Stricken With Alzheimer’s: Financial Planning for the Patient and Family
A growing number of families need financial guidance due to Alzheimer’s disease.
May 10, 2010
The interest in protecting senior investors by the U.S. Securities Exchange Commission (SEC) and the Financial Industry Regulatory Authority (FINRA) has increased in recent years. Due to the aging of the U.S. population both FINRA and the SEC view the protection of senior investors as a top priority. This concern for senior investors was again the focus on March 10th at the first meeting of the Alzheimer’s Association Financial Advisory Council. The meeting was sponsored by the FINRA Investor Education Foundation and the Alzheimer’s Association.
The purpose of this meeting was to ask council members to begin addressing issues relating to the financial impact on a family of Alzheimer’s disease. Specifically, members asked to identify the financial needs of the family and the resource needs of financial professionals working with these families. The author attended as a member of the AICPA PFP Section’s elder planning task force. Also attending the meeting were representatives of many of the largest U.S. insurance and brokerage firms and members of the academic community.
For advisors serving the senior market, it is essential that they understand the cognitive challenges that seniors often face. Assisting the seniors and their families with planning for the financial impact of these health problems will constitute a growing part of the advisor’s practice. It will also be important for advisors to understand the practice implications of serving seniors and the regulatory issues. In this article we review the regulatory background and the impact of Alzheimer’s disease on one of its younger victims.
Alzheimer’s disease is a progressive degenerative disease of the brain that causes impairment of memory and other cognitive abilities eventually resulting in death. Although it primarily impacts the elderly, it is not considered a normal part of aging and as John McClelland’s story below demonstrates, younger people do fall victim to the disease. It is a myth that only seniors are stricken with Alzheimer’s disease. As explained at the Alzheimer’s Association website:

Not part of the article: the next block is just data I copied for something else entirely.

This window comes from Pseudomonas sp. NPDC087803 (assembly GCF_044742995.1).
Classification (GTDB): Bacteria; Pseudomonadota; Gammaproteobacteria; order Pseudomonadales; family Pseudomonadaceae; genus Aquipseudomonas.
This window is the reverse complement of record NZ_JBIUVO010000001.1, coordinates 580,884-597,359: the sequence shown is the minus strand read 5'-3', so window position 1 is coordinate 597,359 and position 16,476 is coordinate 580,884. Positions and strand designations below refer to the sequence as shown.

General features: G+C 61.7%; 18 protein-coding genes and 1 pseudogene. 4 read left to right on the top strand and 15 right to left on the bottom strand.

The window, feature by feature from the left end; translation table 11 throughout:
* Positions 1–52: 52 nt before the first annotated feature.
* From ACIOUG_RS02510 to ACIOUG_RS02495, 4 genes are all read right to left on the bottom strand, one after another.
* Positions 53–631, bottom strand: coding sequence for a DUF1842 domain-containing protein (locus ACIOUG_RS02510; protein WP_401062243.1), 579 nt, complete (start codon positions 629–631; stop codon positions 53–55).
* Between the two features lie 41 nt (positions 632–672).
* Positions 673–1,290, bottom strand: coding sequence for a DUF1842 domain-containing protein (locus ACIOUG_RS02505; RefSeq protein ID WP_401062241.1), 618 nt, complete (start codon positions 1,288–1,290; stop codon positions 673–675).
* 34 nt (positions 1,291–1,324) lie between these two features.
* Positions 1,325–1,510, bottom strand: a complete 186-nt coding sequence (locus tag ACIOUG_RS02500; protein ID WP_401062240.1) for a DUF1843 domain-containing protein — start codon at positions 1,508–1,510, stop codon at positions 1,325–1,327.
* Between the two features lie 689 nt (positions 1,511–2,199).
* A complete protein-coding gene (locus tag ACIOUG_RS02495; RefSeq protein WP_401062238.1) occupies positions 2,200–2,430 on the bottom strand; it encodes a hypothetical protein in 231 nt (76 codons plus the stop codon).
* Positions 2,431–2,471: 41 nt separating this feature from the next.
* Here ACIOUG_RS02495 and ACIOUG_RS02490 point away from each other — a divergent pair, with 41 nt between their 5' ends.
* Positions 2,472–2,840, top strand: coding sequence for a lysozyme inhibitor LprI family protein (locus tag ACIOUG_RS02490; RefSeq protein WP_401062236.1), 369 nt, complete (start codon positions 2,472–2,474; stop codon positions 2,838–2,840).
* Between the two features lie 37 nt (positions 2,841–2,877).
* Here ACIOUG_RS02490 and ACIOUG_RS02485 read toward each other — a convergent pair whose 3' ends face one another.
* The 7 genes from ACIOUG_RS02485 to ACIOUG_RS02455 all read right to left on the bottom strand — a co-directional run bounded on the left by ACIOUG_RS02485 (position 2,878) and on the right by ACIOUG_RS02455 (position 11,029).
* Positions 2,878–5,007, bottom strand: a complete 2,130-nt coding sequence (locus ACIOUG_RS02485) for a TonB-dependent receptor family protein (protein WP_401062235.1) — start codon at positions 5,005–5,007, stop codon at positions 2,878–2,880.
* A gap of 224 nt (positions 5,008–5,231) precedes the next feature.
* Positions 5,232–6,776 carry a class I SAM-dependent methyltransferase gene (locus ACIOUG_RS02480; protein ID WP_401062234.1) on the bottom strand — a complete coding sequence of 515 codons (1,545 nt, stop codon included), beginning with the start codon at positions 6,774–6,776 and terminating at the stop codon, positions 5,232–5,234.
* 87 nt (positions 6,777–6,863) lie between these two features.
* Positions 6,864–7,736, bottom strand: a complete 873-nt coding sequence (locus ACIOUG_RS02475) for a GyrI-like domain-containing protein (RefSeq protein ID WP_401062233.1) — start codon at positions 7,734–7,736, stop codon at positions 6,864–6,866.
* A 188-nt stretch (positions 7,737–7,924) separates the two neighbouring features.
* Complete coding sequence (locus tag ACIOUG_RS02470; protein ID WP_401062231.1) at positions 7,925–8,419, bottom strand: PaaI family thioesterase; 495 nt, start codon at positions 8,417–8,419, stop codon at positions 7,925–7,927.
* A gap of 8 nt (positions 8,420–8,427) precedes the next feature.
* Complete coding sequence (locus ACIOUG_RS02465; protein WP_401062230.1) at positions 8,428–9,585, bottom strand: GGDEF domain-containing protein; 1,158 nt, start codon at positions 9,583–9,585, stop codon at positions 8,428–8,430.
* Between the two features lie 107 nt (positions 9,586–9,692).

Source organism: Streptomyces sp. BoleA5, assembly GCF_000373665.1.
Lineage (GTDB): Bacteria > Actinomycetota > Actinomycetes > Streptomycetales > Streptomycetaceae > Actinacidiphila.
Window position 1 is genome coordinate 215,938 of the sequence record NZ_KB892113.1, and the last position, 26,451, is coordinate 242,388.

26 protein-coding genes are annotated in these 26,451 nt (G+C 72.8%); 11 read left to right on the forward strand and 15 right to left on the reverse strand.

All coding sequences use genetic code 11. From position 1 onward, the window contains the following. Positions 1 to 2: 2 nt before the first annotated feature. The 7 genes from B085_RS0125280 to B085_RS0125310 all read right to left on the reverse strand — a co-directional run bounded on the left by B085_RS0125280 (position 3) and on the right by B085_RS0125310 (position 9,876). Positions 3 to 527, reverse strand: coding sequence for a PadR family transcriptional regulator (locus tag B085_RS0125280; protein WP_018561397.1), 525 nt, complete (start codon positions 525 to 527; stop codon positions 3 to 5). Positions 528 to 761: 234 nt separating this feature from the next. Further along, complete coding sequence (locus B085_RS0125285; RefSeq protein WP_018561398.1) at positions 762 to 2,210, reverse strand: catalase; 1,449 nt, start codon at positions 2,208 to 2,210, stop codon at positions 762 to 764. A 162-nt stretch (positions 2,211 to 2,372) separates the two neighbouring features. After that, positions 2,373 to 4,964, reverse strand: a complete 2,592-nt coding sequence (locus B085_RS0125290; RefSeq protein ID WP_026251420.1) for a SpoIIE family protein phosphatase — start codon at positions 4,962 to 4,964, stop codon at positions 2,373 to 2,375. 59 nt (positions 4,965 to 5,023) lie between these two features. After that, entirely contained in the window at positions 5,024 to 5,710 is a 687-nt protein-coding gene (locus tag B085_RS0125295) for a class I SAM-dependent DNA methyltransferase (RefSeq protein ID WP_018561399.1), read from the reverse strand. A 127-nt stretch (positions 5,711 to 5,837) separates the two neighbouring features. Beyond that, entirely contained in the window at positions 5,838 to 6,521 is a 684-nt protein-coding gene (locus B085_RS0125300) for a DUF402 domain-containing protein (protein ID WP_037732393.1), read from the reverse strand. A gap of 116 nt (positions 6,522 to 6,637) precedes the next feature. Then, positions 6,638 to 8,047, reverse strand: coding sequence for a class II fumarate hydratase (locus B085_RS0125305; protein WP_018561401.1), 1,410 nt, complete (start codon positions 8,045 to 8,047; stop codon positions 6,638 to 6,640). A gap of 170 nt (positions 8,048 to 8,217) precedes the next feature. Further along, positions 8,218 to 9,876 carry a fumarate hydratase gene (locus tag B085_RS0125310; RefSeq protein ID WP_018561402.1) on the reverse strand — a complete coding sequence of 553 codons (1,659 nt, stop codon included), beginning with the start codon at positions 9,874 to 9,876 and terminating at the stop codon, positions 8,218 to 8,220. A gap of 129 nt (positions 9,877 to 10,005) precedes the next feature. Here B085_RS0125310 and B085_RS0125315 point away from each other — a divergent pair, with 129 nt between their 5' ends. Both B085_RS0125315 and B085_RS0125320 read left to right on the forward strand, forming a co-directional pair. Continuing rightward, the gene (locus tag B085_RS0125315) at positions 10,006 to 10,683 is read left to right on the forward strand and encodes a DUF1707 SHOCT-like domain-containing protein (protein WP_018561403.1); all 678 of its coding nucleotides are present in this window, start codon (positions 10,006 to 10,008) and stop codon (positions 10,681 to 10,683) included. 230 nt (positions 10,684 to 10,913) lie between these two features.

“Alzheimer's can strike people in their 30s, 40s and even 50s. This is called younger-onset Alzheimer's. It is estimated that there are as many as 5.3 million people living with Alzheimer’s disease in the United States. This includes 5.1 million people age 65 and over and 200,000 people under age 65 with younger-onset Alzheimer’s disease.”
Alzheimer’s disease is a type of dementia. There are more than 70 diseases and conditions that can cause dementia. According to the Alzheimer’s Association’s 2010 Alzheimer’s Disease Facts and Figures,Alzheimer’s accounts for 60 percent to 80 percent of all cases of dementia. Dementia itself is a set of symptoms including memory decline and impairs at least one of the following: ability to speak or understand speech; ability to recognize objects; ability to execute motor activities; ability to think abstractly. To say someone is demented only means they exhibit a set of symptoms, it does not by itself identify the cause of the dementia.
Background and Resources
The SEC, FINRA and the North American Securities Administrators Association (NASAA) have issued a variety of papers and other resources on serving the aging population and protecting senior investors. Examples include: